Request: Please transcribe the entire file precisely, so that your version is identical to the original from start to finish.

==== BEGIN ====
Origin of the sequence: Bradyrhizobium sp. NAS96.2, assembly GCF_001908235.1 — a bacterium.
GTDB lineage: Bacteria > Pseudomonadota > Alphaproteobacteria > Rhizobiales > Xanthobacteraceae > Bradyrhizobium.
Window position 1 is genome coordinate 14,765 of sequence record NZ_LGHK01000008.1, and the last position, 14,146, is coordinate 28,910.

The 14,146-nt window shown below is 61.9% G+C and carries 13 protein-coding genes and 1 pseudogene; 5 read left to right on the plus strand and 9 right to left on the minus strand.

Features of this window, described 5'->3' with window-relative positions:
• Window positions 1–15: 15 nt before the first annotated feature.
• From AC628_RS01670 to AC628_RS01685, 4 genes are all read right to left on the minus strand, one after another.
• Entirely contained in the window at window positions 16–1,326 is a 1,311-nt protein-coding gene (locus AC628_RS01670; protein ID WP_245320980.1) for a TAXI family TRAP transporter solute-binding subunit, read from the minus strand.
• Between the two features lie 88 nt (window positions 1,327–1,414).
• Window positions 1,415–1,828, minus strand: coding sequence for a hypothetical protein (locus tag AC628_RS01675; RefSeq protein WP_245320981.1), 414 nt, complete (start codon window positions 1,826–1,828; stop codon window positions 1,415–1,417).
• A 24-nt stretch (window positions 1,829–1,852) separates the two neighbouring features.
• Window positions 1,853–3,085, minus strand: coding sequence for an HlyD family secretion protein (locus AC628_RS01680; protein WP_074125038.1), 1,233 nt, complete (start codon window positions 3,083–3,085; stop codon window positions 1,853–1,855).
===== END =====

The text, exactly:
Origin of the sequence: Bradyrhizobium sp. NAS96.2, assembly GCF_001908235.1 — a bacterium.
GTDB lineage: Bacteria > Pseudomonadota > Alphaproteobacteria > Rhizobiales > Xanthobacteraceae > Bradyrhizobium.
Window position 1 is genome coordinate 14,765 of sequence record NZ_LGHK01000008.1, and the last position, 14,146, is coordinate 28,910.

The 14,146-nt window shown below is 61.9% G+C and carries 13 protein-coding genes and 1 pseudogene; 5 read left to right on the plus strand and 9 right to left on the minus strand.

Features of this window, described 5'->3' with window-relative positions:
• Window positions 1–15: 15 nt before the first annotated feature.
• From AC628_RS01670 to AC628_RS01685, 4 genes are all read right to left on the minus strand, one after another.
• Entirely contained in the window at window positions 16–1,326 is a 1,311-nt protein-coding gene (locus AC628_RS01670; protein ID WP_245320980.1) for a TAXI family TRAP transporter solute-binding subunit, read from the minus strand.
• Between the two features lie 88 nt (window positions 1,327–1,414).
• Window positions 1,415–1,828, minus strand: coding sequence for a hypothetical protein (locus tag AC628_RS01675; RefSeq protein WP_245320981.1), 414 nt, complete (start codon window positions 1,826–1,828; stop codon window positions 1,415–1,417).
• A 24-nt stretch (window positions 1,829–1,852) separates the two neighbouring features.
• Window positions 1,853–3,085, minus strand: coding sequence for an HlyD family secretion protein (locus AC628_RS01680; protein WP_074125038.1), 1,233 nt, complete (start codon window positions 3,083–3,085; stop codon window positions 1,853–1,855).